Jupiter

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Jupiter

Ju·pi·ter

 (jo͞o′pĭ-tər)
n.
1. Roman Mythology The supreme god, patron of the Roman state and brother and husband of Juno. He came to be identified with the Greek Zeus. Also called Jove.
2. Astronomy The fifth planet from the sun, the largest and most massive in the solar system, having a sidereal period of revolution about the sun of 11.86 years at a mean distance of 778.6 million kilometers (483.8 million miles), a mean diameter of approximately 143,000 kilometers (89,000 miles), and a mass approximately 320 times that of Earth.

[Latin Iūpiter; see dyeu- in Indo-European roots.]

Jupiter

(ˈdʒuːpɪtə)
n
(Classical Myth & Legend) (in Roman tradition) the king and ruler of the Olympian gods. Greek counterpart: Zeus

Jupiter

(ˈdʒuːpɪtə)
n
(Celestial Objects) the largest of the planets and the fifth from the sun. It has 67 satellites and is surrounded by a transient planar ring system consisting of dust particles. Mean distance from sun: 778 million km; period of revolution around sun: 11.86 years; period of axial rotation: 9.83 hours; diameter and mass: 11.2 and 317.9 times that of earth respectively. See Galilean satellite

Ju•pi•ter

(ˈdʒu pɪ tər)

n.
1. the supreme deity of the ancient Romans, associated with the sky and rain: identified with the Greek god Zeus.
2. the planet fifth in order from the sun, having an equatorial diameter of 88,729 mi. (142,796 km), a mean distance from the sun of 483.6 million mi. (778.3 million km), a period of revolution of 11.86 years, and at least 14 moons. It is the largest planet in the solar system, encircled by a series of rings similar to but smaller than those of Saturn.

Ju·pi·ter

(jo͞o′pĭ-tər)
The fifth planet from the sun and the largest, with a diameter about 11 times that of Earth. It turns on its axis faster than any other planet in the solar system, taking less than ten hours to complete one rotation. See Table at solar system. See Note at planet.
ThesaurusAntonymsRelated WordsSynonymsLegend:
Noun1.Jupiter - the largest planet and the 5th from the sunJupiter - the largest planet and the 5th from the sun; has many satellites and is one of the brightest objects in the night sky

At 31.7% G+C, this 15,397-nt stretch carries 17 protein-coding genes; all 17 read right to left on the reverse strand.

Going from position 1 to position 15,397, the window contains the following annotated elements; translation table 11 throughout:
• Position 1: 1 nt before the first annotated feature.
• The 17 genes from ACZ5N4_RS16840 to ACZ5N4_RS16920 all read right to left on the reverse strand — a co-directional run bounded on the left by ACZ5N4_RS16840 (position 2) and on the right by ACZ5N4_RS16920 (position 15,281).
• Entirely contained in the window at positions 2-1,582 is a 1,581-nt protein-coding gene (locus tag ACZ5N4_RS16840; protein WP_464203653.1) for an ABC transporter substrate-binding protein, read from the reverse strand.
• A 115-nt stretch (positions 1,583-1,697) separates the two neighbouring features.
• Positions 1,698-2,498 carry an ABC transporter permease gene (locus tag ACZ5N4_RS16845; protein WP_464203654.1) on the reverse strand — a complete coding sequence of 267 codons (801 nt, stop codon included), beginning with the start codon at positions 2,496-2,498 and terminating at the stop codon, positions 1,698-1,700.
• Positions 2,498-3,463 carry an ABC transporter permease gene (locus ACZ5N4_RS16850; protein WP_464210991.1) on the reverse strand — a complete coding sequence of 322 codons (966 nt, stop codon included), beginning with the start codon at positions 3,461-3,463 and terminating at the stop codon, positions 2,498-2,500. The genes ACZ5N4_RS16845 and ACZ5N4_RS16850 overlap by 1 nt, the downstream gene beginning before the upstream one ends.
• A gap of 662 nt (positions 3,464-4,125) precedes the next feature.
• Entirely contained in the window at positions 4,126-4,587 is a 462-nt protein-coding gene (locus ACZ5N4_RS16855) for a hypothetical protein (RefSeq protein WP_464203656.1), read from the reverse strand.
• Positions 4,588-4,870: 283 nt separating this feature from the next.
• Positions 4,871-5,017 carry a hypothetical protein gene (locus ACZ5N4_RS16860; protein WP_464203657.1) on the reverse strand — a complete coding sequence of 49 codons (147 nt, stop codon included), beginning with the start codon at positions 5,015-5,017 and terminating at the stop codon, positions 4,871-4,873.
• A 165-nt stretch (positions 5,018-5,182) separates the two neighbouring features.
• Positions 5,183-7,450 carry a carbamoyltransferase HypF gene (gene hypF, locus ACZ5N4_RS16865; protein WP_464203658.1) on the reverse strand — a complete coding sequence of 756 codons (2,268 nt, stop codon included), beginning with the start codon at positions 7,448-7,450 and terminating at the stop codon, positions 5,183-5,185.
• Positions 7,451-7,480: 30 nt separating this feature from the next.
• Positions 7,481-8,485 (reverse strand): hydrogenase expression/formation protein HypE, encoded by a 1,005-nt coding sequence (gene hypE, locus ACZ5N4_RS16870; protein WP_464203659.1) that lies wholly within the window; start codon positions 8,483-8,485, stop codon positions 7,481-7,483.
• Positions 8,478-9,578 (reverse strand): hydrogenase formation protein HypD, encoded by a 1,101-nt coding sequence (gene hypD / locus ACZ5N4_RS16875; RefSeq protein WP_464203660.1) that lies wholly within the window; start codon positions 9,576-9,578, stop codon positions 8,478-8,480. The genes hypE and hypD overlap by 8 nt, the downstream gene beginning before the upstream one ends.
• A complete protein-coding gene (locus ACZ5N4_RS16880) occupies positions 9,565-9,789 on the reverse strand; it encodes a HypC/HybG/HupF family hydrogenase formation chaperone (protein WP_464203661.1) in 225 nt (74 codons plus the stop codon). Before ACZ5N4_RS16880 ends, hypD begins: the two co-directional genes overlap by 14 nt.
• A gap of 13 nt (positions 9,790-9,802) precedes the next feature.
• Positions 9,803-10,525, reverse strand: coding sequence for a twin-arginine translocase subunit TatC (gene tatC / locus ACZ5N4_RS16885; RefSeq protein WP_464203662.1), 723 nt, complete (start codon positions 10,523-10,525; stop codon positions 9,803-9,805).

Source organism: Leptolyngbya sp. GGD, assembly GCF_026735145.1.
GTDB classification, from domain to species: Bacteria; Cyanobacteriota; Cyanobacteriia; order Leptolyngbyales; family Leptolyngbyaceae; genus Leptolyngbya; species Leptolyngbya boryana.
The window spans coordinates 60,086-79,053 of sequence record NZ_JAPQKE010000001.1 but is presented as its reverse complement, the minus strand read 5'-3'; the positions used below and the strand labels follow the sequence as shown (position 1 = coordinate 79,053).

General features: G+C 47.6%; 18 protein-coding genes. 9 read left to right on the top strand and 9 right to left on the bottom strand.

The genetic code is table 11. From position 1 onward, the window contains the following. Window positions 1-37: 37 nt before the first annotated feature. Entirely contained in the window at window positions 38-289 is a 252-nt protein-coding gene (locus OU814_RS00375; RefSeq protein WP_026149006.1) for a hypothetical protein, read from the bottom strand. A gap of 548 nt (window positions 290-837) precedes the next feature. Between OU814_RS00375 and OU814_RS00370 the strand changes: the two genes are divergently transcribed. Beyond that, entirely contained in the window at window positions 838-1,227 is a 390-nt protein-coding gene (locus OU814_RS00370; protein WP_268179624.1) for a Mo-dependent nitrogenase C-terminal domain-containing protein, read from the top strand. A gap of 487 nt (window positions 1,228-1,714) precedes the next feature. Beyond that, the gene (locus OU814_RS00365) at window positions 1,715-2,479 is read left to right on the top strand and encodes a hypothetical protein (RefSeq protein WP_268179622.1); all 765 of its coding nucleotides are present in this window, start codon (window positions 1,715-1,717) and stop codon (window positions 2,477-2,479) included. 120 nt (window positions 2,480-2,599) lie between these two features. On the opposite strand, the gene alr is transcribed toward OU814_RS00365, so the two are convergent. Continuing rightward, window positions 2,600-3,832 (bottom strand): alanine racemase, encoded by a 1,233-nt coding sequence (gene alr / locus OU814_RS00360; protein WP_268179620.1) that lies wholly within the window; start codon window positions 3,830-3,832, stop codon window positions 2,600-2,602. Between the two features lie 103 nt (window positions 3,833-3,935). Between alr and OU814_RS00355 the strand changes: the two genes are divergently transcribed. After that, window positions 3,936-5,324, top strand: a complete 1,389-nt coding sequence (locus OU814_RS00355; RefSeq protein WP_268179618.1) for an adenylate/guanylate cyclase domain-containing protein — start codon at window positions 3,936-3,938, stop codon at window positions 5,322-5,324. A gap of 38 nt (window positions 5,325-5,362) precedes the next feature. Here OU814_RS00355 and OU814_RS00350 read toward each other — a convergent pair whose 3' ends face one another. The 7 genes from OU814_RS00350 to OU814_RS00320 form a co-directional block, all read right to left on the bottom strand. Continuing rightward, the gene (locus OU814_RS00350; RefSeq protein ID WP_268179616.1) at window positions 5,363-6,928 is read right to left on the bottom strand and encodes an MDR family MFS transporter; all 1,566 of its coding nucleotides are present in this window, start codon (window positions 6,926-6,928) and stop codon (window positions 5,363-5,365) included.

solar system - the sun with the celestial bodies that revolve around it in its gravitational field
2.Jupiter - (Roman mythology) supreme god of Romans; counterpart of Greek Zeus
Roman mythology - the mythology of the ancient Romans
Translations
Jupiter
Jupiter
JupiterJuppiter
Jupiter
Jupiter
Jupiter
Júpíter
Iuppiter
Jupiteris
JowiszJupiter
Jupiter
Jupiter
Jupiter
ErendizJüpiter

Jupiter

[ˈdʒuːpɪtəʳ] NJúpiter m

Jupiter

[ˈdʒuːpɪtər] n (= planet) → Jupiter f

Jupiter

nJupiter m

Jupiter

[ˈdʒuːpɪtəʳ] n (Myth, Astron) → Giove m
References in classic literature ?
He was only a captain in the Loamshire Militia, but to the Hayslope tenants he was more intensely a captain than all the young gentlemen of the same rank in his Majesty's regulars--he outshone them as the planet Jupiter outshines the Milky Way.
The planet Jupiter is now becoming more conveniently visible and returns to the evening sky by the end of the month.
Harris proved it was out of this world when it doubled for the planet Jupiter
The amount of water in the giant planet Jupiter holds a critical missing piece to the puzzle of our solar system's formation.
He said over 300 astrologers from Gujarat, Madhya Pradesh, Maharashtra and Rajasthan attended the meeting and all of them agreed that it was inauspicious for Hindu couples to tie the knot between July 2015 and August 2016 as the planet Jupiter was not favourably aligned during this period.
Titled "The Starry Messenger,'' it astonished the scientific community because it announced, for the first time ever, that there were mountains and craters on the moon, that the planet Jupiter has four moons, that there are rings around Saturn and that the Milky Way comprises many millions of stars.
The upcoming "shooting stars" sky display will also be offering viewers with the planet Jupiter shining brightly.
The planet Jupiter is hit by large fragments of the comet Shoemaker-Levy 9.
Trojan asteroids are those that are temporarily trapped in regions 60 degrees in front of or 60 degrees behind the planet Jupiter in its orbit around the Sun.
Rosetta was put to sleep to conserve power as it headed to regions as distant as the planet Jupiter, where the Sun's weak rays provide only limited amounts of energy.
The royal planet Jupiter is close to Mars, Saturn and Neptune.